Having said this, I’ll take my chances with an agressive Chihahua over an agressive Pit Bull any time, just because of their smaller size!
Considering the possible damage that a dog can do in the event of an aggressive response (however unlikely) is a very important consideration when choosing a dog breed. Especially if you have young children, who at best of times are loud, unpredictable and very likely to pull or pinch a dog. All of these can be enough to push even the calmest dog (or parent) over the edge.
So what dog breeds are the least aggressive? Golden Retrievers, Labradors Retrievers, Bernese Mountain Dogs, Brittany Spaniels, Greyhounds and Whippets were the least aggressive toward both humans and dogs. If you have a family with young children you’ll be safer considering one of these breeds.
Myth #5. How much quality time I spend with my dog does not effect its behaviour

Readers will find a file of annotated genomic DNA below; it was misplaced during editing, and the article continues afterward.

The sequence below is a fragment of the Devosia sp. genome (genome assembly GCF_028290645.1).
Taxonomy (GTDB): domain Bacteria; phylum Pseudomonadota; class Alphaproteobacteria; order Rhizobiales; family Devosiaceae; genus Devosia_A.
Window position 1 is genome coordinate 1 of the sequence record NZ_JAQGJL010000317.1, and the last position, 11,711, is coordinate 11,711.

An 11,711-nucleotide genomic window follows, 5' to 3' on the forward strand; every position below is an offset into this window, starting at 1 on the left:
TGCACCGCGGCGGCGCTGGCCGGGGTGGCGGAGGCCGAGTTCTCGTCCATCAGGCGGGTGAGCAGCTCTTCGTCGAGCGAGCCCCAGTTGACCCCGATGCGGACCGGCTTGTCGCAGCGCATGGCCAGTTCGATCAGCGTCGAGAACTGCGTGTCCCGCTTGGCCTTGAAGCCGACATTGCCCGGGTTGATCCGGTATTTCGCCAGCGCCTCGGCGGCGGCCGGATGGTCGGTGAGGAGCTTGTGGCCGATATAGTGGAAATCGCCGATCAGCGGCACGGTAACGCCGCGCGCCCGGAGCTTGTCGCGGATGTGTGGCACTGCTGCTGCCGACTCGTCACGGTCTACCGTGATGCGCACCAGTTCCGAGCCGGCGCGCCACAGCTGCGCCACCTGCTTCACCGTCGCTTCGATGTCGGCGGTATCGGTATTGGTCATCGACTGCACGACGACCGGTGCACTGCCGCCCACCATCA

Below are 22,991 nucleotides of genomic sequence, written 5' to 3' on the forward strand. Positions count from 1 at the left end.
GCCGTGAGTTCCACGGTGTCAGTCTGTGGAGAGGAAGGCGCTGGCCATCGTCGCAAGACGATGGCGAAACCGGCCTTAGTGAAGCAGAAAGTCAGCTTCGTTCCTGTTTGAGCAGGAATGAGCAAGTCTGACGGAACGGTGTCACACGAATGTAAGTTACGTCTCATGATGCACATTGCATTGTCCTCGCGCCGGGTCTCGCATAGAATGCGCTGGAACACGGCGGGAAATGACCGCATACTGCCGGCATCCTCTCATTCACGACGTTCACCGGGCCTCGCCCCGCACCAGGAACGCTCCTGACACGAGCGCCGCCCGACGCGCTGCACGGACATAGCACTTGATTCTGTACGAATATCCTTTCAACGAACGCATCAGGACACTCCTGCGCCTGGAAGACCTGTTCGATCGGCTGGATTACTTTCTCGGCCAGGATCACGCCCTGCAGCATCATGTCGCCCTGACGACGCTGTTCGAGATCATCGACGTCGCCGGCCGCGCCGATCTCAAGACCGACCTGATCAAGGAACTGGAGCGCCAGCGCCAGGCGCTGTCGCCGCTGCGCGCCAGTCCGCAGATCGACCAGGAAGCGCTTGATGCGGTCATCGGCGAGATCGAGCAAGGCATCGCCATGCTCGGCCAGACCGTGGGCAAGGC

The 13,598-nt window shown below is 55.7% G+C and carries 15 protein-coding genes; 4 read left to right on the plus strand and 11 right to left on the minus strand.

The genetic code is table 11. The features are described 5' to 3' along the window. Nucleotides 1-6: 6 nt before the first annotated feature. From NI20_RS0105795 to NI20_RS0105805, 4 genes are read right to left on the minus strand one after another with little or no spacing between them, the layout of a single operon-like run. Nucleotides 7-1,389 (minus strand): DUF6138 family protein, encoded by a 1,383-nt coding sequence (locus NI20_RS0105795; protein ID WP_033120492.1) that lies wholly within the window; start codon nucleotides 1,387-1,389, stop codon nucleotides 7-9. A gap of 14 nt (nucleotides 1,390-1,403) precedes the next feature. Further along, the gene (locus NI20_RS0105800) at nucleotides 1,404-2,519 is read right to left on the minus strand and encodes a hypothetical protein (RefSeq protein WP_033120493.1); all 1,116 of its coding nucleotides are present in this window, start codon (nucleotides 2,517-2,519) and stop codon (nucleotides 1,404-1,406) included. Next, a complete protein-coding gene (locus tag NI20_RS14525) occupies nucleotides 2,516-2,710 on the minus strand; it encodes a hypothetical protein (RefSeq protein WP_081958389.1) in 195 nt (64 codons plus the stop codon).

You’d be wrong to think that dogs don’t need to spend enough time with their owners to build a healthy relationship. One study showed that owners with a stronger attachment to their dogs experienced less problems with aggressive behaviours. On the other hand, dogs of owners that spent less time grooming, walking and exercising them were more likely to show aggression.
Spending quality time with your dog may help to prevent aggressive behaviours
|Image by Jennifer Regnier from Pixabay|
So take your dog out for a walk, play a fun game and give lots of cuddles (respecting your dogs boundaries, of course, see myth #3)! Not that complicated, right?